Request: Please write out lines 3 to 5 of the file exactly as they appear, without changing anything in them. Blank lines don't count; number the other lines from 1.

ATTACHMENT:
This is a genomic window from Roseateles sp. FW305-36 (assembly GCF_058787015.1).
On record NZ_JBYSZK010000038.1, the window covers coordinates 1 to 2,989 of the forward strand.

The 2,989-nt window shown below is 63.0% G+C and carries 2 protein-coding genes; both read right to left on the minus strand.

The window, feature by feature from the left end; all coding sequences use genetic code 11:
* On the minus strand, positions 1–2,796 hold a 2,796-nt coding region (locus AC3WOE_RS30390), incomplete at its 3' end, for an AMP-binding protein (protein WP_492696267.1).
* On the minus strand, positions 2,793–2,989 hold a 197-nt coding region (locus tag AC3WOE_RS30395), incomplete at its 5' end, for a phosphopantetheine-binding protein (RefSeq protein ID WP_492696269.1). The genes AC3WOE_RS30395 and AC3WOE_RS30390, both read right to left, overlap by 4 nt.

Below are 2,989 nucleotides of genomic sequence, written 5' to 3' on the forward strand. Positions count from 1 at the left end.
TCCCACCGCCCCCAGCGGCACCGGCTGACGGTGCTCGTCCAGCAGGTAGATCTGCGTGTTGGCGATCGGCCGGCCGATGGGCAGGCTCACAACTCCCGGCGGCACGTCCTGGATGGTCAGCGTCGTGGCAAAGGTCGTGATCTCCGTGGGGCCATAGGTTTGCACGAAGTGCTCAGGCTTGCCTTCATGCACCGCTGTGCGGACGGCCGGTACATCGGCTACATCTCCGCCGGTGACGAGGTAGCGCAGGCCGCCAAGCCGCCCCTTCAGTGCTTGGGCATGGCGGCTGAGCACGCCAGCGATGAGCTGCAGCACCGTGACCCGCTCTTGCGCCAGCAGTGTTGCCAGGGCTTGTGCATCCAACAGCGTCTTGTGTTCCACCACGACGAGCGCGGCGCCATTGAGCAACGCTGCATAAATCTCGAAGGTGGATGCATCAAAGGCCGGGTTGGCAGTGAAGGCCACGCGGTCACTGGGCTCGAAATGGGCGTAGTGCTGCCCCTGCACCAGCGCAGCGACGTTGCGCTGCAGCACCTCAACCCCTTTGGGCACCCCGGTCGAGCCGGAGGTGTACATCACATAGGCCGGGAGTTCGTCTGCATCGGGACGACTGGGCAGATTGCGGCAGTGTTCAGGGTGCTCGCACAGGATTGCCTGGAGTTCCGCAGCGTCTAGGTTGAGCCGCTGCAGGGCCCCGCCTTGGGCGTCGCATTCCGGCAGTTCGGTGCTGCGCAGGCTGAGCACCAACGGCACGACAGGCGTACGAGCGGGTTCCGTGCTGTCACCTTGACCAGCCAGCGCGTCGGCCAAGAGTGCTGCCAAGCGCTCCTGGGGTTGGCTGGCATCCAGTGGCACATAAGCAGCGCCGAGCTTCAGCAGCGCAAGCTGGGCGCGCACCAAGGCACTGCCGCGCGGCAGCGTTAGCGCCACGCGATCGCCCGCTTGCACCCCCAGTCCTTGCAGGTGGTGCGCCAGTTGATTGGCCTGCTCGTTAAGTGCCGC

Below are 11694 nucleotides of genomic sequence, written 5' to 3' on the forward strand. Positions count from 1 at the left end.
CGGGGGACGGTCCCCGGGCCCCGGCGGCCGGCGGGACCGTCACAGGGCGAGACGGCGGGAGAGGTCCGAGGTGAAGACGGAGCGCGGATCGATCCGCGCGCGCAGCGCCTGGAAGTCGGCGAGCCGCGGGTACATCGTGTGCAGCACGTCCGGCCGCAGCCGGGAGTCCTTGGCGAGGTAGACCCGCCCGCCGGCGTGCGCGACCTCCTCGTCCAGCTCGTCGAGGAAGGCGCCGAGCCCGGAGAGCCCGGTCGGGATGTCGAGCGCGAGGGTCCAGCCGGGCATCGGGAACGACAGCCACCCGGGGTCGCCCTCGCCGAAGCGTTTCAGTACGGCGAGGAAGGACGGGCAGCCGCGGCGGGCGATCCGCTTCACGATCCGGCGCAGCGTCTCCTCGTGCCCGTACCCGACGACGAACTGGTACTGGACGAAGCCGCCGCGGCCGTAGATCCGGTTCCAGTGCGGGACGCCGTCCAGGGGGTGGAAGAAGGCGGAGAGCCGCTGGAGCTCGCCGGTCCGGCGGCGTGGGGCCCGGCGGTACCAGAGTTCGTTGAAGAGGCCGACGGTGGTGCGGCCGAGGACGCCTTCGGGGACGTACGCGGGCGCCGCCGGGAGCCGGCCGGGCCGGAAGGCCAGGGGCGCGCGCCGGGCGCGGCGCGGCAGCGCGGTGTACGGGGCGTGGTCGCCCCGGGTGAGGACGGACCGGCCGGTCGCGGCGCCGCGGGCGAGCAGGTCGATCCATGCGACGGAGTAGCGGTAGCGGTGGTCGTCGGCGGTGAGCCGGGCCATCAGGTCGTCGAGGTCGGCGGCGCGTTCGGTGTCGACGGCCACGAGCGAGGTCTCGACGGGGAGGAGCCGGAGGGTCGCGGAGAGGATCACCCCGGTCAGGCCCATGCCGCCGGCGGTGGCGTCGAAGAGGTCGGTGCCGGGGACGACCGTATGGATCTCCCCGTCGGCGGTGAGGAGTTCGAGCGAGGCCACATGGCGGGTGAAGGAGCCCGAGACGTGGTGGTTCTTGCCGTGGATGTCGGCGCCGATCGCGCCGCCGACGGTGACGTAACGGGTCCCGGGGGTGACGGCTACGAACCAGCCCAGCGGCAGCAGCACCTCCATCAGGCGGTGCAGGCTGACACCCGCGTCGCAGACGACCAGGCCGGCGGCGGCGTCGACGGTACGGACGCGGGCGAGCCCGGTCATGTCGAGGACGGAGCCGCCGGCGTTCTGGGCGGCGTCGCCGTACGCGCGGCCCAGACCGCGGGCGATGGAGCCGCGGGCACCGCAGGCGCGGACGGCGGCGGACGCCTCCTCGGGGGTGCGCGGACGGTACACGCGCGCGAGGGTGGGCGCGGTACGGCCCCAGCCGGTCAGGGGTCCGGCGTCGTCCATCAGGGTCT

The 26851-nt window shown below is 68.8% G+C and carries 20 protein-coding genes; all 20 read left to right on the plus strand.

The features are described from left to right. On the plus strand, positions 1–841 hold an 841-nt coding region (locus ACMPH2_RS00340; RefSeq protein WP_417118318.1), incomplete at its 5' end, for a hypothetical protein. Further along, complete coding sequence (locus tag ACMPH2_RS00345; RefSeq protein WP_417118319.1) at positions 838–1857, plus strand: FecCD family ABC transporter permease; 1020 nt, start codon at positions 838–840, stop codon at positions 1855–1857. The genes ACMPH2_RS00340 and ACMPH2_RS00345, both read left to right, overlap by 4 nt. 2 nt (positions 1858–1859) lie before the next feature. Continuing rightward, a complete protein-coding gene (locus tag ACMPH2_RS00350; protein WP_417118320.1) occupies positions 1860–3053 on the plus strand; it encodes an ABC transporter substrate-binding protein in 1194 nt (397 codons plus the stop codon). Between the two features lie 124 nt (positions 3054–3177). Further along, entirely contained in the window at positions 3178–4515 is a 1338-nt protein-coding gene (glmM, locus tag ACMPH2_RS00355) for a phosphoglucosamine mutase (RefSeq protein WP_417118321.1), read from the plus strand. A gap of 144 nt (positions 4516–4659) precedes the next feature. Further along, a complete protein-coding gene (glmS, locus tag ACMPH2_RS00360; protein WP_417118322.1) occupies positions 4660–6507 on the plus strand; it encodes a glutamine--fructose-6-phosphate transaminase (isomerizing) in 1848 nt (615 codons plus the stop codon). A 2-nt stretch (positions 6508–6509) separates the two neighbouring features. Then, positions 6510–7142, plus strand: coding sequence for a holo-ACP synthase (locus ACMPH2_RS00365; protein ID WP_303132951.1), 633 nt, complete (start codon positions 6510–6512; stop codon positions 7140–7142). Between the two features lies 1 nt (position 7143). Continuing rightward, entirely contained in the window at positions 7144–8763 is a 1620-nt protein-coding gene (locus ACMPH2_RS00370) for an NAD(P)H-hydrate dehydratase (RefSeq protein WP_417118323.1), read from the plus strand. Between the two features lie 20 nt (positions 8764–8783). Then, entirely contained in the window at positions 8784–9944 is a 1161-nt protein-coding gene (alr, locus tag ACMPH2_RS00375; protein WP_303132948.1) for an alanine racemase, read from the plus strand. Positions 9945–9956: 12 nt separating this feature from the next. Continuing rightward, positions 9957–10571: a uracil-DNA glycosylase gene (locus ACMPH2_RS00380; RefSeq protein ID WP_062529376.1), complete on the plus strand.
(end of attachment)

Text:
The 2,989-nt window shown below is 63.0% G+C and carries 2 protein-coding genes; both read right to left on the minus strand.

The window, feature by feature from the left end; all coding sequences use genetic code 11:
* On the minus strand, positions 1–2,796 hold a 2,796-nt coding region (locus AC3WOE_RS30390), incomplete at its 3' end, for an AMP-binding protein (protein WP_492696267.1).